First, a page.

Women must overcome fear: Councillor

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ZANU PF Seke Manyame Rural District Council Ward 5 councillor-elect Beneniah Tendai Ushewokunze said women should not fear venturing into politics and other positions of authority.

Ushewokunze said she only went up to Grade Seven at school, but this modest education did not deterred her from contesting the 2013 council elections where she competed with men who had gone up to high school and university levels.

NewsDay Senior Parliamentary Reporter Veneranda Langa last week caught up with Ushewokunze at a workshop to groom women for political posts which was being run by the Self Help Development Foundation and the Women in Politics Support Unit. The following are excerpts of the interview between Langa (ND) and Ushewokunze (BU) on her election as councillor.

ND: Who is Beneniah Ushewokunze and how did you get involved in council affairs and politics?

BU: I began participating in politics in 1980 and have not looked back ever since. I became interested in local authority affairs in 2006 when the people in Seke where I live suggested I should contest for a council post after noticing that I had worked hard in improving the lives of women by starting home-based care programmes and clubs for women and the youths in the area.

I won the mandate to represent Ward 5 in Manyame Rural District Council in 2006, and in 2008 I was elected for another term. I also managed to win the seat during the just-ended 2013 harmonised elections. I am a married woman with three children. On the education side I only managed to go up to Grade Seven.

ND: As a woman, who did not go to secondary school, did that deter you from contesting or even make you less confident of winning?

BU: People were not really looking for someone who is educated to represent them. They were looking for a councillor who has people at heart. They were looking for a humble personality who was touched by their plight and would fight for the improvement of facilities in Ward 5. Despite my low educational qualifications I managed to beat male candidates who had acquired high school and university level qualifications.

I was very active and was involved in self-help projects for people in the community. Even though I did not have a chance to complete my education, I encourage young girls to study hard. I am one person who thinks that even if one failed to complete school due to lack of funding, they can still do so later through enrolling at night schools. I actually did my education up to Grade Seven through night school.

ND: What kind of projects did you undertake since you were elected Manyame Rural District Councillor from 2006 to date?

BU: There are seven gardening projects that I started since most of the people in the area are very poor. I was targeting widows and orphans as well as the under-priviledged. I also managed to install electricity at Ushewokunze primary and secondary schools and built a crèche in the ward.

ND: How did you manage to overcome the fear that many females have to get into politics?

BU: Most women think they are unable to lead and they do not have confidence. Women are afraid to stand up in front of other people and sometimes culture deters them from doing so. Politics can be violent, but this time around I do not think that it was the issue of violence that deterred most women from participating, but it had to do with fear and lack of finances to spearhead campaigns.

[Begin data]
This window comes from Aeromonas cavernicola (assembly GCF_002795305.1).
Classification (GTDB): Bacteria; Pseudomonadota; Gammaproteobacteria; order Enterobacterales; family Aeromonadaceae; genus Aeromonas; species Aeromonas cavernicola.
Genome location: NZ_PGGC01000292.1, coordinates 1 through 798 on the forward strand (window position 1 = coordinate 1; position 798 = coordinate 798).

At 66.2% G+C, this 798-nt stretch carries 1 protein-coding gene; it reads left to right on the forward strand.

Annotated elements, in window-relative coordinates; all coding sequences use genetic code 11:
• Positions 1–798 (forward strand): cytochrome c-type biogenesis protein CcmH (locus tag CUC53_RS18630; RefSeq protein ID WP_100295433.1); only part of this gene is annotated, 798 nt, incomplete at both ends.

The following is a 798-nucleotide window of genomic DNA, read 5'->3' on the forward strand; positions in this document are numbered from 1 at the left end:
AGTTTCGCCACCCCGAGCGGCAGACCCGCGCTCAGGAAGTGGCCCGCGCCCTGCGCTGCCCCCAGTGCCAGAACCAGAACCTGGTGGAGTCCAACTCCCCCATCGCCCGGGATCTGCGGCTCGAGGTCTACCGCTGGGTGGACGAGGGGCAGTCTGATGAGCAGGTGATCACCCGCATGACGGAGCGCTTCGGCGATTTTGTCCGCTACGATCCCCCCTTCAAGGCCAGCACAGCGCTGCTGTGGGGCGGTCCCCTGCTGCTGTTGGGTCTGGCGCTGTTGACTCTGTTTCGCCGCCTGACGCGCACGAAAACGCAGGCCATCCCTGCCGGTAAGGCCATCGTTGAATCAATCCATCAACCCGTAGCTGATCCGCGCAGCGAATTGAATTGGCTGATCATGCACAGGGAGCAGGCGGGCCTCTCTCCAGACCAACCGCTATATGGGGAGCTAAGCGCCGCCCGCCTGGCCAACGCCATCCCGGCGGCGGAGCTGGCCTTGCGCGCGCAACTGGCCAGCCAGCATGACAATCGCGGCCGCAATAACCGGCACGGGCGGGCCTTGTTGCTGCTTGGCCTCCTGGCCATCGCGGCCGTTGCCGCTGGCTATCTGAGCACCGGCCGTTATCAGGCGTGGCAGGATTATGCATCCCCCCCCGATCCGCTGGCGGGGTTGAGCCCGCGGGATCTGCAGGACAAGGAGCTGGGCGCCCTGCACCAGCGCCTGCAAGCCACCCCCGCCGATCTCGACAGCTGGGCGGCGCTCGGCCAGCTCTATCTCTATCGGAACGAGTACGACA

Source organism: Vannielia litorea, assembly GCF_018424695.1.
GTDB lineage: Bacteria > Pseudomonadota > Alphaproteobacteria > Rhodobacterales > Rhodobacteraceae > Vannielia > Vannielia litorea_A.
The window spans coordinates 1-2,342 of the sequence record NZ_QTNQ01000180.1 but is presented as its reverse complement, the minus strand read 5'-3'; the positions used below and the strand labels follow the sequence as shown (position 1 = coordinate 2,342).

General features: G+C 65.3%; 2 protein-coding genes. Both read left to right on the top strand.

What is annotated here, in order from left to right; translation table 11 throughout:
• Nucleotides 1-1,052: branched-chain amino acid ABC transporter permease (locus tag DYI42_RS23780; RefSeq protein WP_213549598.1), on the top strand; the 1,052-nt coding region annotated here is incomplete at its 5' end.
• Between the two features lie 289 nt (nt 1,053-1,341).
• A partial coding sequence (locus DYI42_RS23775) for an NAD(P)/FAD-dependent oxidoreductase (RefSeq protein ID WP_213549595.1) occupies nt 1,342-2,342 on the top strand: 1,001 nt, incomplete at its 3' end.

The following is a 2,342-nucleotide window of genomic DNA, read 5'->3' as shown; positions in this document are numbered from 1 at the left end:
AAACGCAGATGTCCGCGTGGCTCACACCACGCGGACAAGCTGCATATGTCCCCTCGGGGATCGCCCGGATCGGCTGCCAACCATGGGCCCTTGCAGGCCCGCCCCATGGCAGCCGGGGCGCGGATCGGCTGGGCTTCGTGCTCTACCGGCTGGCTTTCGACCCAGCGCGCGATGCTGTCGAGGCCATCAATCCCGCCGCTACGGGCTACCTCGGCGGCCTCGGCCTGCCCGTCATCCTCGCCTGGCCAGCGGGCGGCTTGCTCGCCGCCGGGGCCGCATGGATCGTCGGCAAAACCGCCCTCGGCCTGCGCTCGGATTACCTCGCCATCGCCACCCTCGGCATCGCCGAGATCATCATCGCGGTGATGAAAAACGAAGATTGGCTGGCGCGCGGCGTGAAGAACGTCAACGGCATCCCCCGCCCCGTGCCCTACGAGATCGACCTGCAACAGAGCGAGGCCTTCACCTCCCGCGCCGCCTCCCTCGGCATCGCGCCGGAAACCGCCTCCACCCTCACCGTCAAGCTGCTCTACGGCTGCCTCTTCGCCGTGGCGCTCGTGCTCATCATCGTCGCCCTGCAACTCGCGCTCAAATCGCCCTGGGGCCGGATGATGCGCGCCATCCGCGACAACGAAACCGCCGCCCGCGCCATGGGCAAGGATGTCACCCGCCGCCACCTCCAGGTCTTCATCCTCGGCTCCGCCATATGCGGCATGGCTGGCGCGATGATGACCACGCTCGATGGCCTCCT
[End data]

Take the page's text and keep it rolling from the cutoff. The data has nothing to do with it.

ND: How did you then finance your campaigns?

BU: I had no money and so I did not use posters and other expensive forms to campaign for the council seat. I used door-to-door campaigns and at times, I approached the village headman to ask people to attend my rallies and they did and voted for me.

ND: Now that you have been elected to become councillor, what different things do you promise to do for the people who voted for you?

BU: We have serious transport problems and the roads in Seke are very bad. I have done my research and noticed that any transport company that brings transport to Seke will seek to make huge profits because there are many people in the area and they struggle to get transport.

One of the things I will do for my ward is to bring back Zupco buses. I heard they bought a new fleet of buses and I want them to provide transport services to people in the ward. We also need more boreholes to alleviate the water problems in the area. There is also the problem of ablution facilities. Many households do not have toilets and they end up using the bush or ask neighbours for permission to use their toilet facilities. If we can get cement and bricks, we can build more toilets for the people in the ward.
ND: What kind of advice would you give to other women who want to venture into politics?

BU: Women should overcome fear. They should go to the grassroots and speak to people so that they get support. The most important thing when they become leaders is to show love to everyone — even to the poorest persons because you still need their votes. Women should also be organised and start campaigning well before elections. It does not help to start campaigning when election dates have already been announced. I am not an educated person, but I have been elected councillor for three consecutive times because I show love to people and help under-privileged women and youths.

ND: Do you have any other political ambitions?

BU: At the moment I just want to concentrate on helping the people in Ward 5 and complement the work of the MP for the area, Phineas Chihota, in spearheading developmental issues in the community.